Stewart: Still Plenty To DoPosted by T'Bonz - 09/02/12 at 10:02 am
Sir Patrick Stewart may be seventy one years old, but he’s not even close to slowing down when it comes to acting or to living an active life.
Part of why he can keep going is his good health. Stewart is in better shape than many men much younger. “I remember years and years ago, working in rep in Sheffield or Liverpool, I heard an interview with Olivier, where he said that if you’re serious about acting Shakespeare, you’ve got to be as fit as an athlete,” said Stewart. “That really made an impression on me. I’d like to go on doing what I’m doing for as long as possible, and all the great roles, well, they’re marathons, not sprints.”
Although in good shape, Stewart realizes that time is marching on for him. The actor has coronary heart disease, diagnosed six years ago. “I’ve got to that point now,” he said, “where people say things like ‘This conjunction of the planets won’t be seen for another forty-five years,’ and I think, ‘hmm, there’s every chance that I won’t be around for that.’
“But the kind of wake-up call I got puts you in the frame of mind where you don’t want to waste a moment. And being an actor is like spending your life in the world’s most expensive nursery, especially when you’re doing something like X-Men. I can honestly say that I’m having more fun these days than I’ve ever had. A lot of it is to do with the work that I do, and a lot is to do with having got things sorted out better.”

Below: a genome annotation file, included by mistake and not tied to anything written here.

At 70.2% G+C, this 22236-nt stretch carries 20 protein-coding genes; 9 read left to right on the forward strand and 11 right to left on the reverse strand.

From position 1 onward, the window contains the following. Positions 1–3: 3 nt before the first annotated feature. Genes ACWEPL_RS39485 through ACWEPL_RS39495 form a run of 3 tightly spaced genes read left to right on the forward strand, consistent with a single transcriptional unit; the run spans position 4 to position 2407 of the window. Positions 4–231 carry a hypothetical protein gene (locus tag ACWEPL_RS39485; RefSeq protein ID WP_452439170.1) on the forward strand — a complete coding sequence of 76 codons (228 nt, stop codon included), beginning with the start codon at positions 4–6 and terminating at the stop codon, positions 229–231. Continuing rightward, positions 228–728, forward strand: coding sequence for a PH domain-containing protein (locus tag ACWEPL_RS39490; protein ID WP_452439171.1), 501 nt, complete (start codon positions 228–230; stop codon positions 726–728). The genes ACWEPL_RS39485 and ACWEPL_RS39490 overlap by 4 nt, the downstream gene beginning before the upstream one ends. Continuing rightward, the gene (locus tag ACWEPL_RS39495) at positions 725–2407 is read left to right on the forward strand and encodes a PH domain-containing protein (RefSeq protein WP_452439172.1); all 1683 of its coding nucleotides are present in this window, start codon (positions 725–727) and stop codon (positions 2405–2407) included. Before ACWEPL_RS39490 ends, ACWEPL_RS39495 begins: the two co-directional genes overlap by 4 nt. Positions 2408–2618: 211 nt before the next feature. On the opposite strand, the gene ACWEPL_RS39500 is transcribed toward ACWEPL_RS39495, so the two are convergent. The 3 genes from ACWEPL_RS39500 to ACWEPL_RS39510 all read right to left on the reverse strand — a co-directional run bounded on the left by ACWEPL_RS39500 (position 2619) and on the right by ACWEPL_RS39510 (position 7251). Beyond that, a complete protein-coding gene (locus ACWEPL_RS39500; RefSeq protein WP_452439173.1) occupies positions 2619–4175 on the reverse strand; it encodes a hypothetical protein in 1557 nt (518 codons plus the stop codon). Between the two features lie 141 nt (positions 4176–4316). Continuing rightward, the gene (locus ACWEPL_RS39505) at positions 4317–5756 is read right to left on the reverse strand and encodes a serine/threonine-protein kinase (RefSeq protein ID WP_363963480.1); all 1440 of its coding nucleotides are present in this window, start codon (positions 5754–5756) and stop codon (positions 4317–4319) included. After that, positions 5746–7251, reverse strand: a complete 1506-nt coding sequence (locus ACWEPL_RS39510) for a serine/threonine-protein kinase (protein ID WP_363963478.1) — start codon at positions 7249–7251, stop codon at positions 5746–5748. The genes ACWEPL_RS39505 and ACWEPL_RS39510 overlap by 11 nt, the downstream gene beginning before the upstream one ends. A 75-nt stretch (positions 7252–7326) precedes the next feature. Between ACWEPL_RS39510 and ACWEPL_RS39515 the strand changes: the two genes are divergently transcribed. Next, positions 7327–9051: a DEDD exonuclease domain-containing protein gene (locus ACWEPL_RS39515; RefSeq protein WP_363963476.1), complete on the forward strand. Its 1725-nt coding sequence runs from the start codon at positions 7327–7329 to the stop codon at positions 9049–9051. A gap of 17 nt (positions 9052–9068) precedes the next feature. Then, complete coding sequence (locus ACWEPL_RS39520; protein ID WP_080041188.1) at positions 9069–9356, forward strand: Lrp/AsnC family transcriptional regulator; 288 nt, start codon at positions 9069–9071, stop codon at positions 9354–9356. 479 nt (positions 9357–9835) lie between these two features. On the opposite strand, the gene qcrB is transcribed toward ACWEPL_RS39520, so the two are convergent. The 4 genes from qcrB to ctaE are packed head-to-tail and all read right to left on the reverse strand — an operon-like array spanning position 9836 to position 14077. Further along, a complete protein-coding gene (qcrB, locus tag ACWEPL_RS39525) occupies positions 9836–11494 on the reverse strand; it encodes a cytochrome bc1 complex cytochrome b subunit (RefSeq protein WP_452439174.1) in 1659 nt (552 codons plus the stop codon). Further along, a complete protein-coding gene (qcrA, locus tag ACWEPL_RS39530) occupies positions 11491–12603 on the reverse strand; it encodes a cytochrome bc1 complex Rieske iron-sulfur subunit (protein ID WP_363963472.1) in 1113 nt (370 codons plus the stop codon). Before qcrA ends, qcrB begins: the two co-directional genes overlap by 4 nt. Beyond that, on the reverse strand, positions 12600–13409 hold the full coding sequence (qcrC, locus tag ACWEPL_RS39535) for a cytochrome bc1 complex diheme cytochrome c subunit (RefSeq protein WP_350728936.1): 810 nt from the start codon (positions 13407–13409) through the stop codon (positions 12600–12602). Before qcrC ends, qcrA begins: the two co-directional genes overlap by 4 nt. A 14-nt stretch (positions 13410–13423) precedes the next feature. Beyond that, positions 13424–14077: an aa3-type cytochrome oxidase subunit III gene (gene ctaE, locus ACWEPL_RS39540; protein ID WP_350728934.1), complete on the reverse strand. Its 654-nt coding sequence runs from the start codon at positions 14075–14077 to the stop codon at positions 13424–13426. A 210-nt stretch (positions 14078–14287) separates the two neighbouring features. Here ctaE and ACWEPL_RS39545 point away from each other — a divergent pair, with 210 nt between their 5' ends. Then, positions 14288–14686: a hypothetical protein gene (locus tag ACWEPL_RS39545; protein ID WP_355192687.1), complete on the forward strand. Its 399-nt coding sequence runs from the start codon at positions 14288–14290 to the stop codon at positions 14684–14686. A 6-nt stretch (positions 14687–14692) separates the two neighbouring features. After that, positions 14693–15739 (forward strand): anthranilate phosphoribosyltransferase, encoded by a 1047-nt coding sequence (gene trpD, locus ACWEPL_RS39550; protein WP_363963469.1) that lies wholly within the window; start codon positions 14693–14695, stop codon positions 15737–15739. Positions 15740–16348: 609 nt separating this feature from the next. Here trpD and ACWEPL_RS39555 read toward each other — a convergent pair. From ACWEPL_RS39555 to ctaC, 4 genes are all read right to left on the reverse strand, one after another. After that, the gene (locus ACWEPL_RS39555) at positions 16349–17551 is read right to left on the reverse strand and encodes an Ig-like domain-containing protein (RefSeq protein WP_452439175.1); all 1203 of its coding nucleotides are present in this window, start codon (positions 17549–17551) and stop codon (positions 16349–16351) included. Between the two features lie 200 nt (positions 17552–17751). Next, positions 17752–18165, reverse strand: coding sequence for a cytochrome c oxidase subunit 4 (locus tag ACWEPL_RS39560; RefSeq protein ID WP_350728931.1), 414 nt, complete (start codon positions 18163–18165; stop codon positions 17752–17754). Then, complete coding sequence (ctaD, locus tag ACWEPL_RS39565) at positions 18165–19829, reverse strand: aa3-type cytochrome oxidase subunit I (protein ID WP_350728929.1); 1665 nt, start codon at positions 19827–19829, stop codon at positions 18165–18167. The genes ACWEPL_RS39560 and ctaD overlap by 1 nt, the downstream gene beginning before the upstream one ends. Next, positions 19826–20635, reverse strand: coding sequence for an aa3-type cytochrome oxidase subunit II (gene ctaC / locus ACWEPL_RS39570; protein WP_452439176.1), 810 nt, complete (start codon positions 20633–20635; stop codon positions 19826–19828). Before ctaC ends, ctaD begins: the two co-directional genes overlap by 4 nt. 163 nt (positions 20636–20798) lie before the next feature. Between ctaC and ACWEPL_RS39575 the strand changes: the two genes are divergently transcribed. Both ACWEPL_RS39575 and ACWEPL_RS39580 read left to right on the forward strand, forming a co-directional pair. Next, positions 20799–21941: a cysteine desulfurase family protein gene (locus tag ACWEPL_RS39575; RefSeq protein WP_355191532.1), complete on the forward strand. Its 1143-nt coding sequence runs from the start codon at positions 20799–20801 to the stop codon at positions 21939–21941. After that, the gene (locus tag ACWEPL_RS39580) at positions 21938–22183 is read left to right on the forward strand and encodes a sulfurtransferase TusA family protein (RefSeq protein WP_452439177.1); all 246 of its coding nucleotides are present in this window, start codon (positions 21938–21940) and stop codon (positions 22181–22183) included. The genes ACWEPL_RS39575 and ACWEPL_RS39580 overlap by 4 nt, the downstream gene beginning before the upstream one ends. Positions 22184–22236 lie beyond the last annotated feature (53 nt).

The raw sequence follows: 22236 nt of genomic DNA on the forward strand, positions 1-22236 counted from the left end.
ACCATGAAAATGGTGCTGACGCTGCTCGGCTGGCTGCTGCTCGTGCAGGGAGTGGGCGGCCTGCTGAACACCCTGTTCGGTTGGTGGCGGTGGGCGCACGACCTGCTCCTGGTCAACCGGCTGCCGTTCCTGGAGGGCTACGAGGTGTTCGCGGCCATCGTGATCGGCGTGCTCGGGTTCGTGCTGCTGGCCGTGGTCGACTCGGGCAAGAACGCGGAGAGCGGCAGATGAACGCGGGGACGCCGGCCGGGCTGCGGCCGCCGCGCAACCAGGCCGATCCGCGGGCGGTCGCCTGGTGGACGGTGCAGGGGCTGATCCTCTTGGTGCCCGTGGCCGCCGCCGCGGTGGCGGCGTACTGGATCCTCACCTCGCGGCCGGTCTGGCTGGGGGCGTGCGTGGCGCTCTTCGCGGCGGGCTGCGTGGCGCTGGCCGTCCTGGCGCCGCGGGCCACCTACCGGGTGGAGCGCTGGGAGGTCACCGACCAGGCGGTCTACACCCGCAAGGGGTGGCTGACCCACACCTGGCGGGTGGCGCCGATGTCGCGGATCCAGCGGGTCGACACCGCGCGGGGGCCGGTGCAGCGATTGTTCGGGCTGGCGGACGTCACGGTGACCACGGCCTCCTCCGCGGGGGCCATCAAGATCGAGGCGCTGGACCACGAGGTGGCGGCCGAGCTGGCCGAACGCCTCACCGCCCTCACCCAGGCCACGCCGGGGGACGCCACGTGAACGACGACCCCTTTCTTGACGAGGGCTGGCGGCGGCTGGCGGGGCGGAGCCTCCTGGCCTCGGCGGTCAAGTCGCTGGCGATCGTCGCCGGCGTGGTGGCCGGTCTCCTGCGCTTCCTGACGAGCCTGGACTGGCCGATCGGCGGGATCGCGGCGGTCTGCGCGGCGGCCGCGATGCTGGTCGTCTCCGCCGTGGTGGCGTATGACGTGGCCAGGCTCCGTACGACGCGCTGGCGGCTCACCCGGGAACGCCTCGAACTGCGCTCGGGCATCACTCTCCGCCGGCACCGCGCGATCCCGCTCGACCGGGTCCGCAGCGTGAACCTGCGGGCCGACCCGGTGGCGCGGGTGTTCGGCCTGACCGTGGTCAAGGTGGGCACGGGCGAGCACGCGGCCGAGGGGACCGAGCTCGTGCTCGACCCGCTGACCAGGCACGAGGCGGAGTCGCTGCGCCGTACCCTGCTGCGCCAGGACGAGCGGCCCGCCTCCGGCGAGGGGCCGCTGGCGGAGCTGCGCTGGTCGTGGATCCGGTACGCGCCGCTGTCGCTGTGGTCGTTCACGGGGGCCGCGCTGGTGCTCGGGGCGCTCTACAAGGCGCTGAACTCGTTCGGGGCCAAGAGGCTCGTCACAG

Stewart is still living young, dating a woman in her thirties, and trying new physical activities one wouldn’t normally associate with a man in his seventies. “Two years ago I put on skis for the first time,” he said. “I’ve done it eight times now, and the last time I skied all the way down a … mountain. Going really fast. At seventy-one.”
Stewart will be appearing at the Young Vic in London in a revival of Edward Bond‘s 1973 play Bingo, in which he plays a depressed and drunken Shakespeare in semi-retirement in Warwickshire. Bingo runs from February 16 through March 31.
Source: The Telegraph